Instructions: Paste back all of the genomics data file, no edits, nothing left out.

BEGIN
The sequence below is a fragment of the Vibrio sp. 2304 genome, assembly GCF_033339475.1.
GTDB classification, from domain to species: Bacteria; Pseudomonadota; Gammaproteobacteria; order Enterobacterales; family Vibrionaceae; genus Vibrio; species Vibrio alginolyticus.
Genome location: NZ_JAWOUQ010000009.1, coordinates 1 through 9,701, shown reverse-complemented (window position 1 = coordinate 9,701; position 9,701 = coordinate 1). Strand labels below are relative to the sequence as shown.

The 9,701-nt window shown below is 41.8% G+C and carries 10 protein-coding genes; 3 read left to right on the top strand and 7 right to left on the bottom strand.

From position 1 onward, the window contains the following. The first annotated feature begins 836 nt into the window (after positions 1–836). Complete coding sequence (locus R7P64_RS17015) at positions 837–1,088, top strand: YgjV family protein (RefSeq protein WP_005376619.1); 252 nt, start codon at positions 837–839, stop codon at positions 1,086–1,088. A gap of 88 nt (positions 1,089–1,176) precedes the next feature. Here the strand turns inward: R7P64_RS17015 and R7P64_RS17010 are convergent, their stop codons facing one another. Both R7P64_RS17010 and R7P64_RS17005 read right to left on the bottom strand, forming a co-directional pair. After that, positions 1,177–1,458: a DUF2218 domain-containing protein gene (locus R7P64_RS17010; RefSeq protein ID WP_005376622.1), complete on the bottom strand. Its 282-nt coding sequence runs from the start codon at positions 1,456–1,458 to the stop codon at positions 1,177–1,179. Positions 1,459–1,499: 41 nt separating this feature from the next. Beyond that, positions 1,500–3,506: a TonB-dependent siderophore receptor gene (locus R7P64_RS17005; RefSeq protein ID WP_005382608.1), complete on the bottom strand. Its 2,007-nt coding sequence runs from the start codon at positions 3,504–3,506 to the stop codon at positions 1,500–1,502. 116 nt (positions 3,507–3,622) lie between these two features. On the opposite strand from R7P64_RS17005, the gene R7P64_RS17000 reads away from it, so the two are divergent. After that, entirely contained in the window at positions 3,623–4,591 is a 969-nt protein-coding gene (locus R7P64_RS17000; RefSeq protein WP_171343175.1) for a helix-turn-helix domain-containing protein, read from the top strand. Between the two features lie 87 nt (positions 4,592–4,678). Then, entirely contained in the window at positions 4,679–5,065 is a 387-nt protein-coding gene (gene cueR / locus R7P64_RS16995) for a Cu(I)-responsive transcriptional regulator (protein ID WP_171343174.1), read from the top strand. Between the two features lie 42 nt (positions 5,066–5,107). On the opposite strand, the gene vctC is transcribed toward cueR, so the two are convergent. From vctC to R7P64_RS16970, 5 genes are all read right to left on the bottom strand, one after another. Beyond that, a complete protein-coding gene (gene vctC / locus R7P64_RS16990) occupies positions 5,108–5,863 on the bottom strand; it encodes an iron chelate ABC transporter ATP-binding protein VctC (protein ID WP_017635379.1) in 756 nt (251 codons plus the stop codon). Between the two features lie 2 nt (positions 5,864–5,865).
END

The sequence below is a fragment of the Vibrio sp. 2304 genome, assembly GCF_033339475.1.
GTDB classification, from domain to species: Bacteria; Pseudomonadota; Gammaproteobacteria; order Enterobacterales; family Vibrionaceae; genus Vibrio; species Vibrio alginolyticus.
Genome location: NZ_JAWOUQ010000009.1, coordinates 1 through 9,701, shown reverse-complemented (window position 1 = coordinate 9,701; position 9,701 = coordinate 1). Strand labels below are relative to the sequence as shown.

The 9,701-nt window shown below is 41.8% G+C and carries 10 protein-coding genes; 3 read left to right on the top strand and 7 right to left on the bottom strand.

From position 1 onward, the window contains the following. The first annotated feature begins 836 nt into the window (after positions 1–836). Complete coding sequence (locus R7P64_RS17015) at positions 837–1,088, top strand: YgjV family protein (RefSeq protein WP_005376619.1); 252 nt, start codon at positions 837–839, stop codon at positions 1,086–1,088. A gap of 88 nt (positions 1,089–1,176) precedes the next feature. Here the strand turns inward: R7P64_RS17015 and R7P64_RS17010 are convergent, their stop codons facing one another. Both R7P64_RS17010 and R7P64_RS17005 read right to left on the bottom strand, forming a co-directional pair. After that, positions 1,177–1,458: a DUF2218 domain-containing protein gene (locus R7P64_RS17010; RefSeq protein ID WP_005376622.1), complete on the bottom strand. Its 282-nt coding sequence runs from the start codon at positions 1,456–1,458 to the stop codon at positions 1,177–1,179. Positions 1,459–1,499: 41 nt separating this feature from the next. Beyond that, positions 1,500–3,506: a TonB-dependent siderophore receptor gene (locus R7P64_RS17005; RefSeq protein ID WP_005382608.1), complete on the bottom strand. Its 2,007-nt coding sequence runs from the start codon at positions 3,504–3,506 to the stop codon at positions 1,500–1,502. 116 nt (positions 3,507–3,622) lie between these two features. On the opposite strand from R7P64_RS17005, the gene R7P64_RS17000 reads away from it, so the two are divergent. After that, entirely contained in the window at positions 3,623–4,591 is a 969-nt protein-coding gene (locus R7P64_RS17000; RefSeq protein WP_171343175.1) for a helix-turn-helix domain-containing protein, read from the top strand. Between the two features lie 87 nt (positions 4,592–4,678). Then, entirely contained in the window at positions 4,679–5,065 is a 387-nt protein-coding gene (gene cueR / locus R7P64_RS16995) for a Cu(I)-responsive transcriptional regulator (protein ID WP_171343174.1), read from the top strand. Between the two features lie 42 nt (positions 5,066–5,107). On the opposite strand, the gene vctC is transcribed toward cueR, so the two are convergent. From vctC to R7P64_RS16970, 5 genes are all read right to left on the bottom strand, one after another. Beyond that, a complete protein-coding gene (gene vctC / locus R7P64_RS16990) occupies positions 5,108–5,863 on the bottom strand; it encodes an iron chelate ABC transporter ATP-binding protein VctC (protein ID WP_017635379.1) in 756 nt (251 codons plus the stop codon). Between the two features lie 2 nt (positions 5,864–5,865).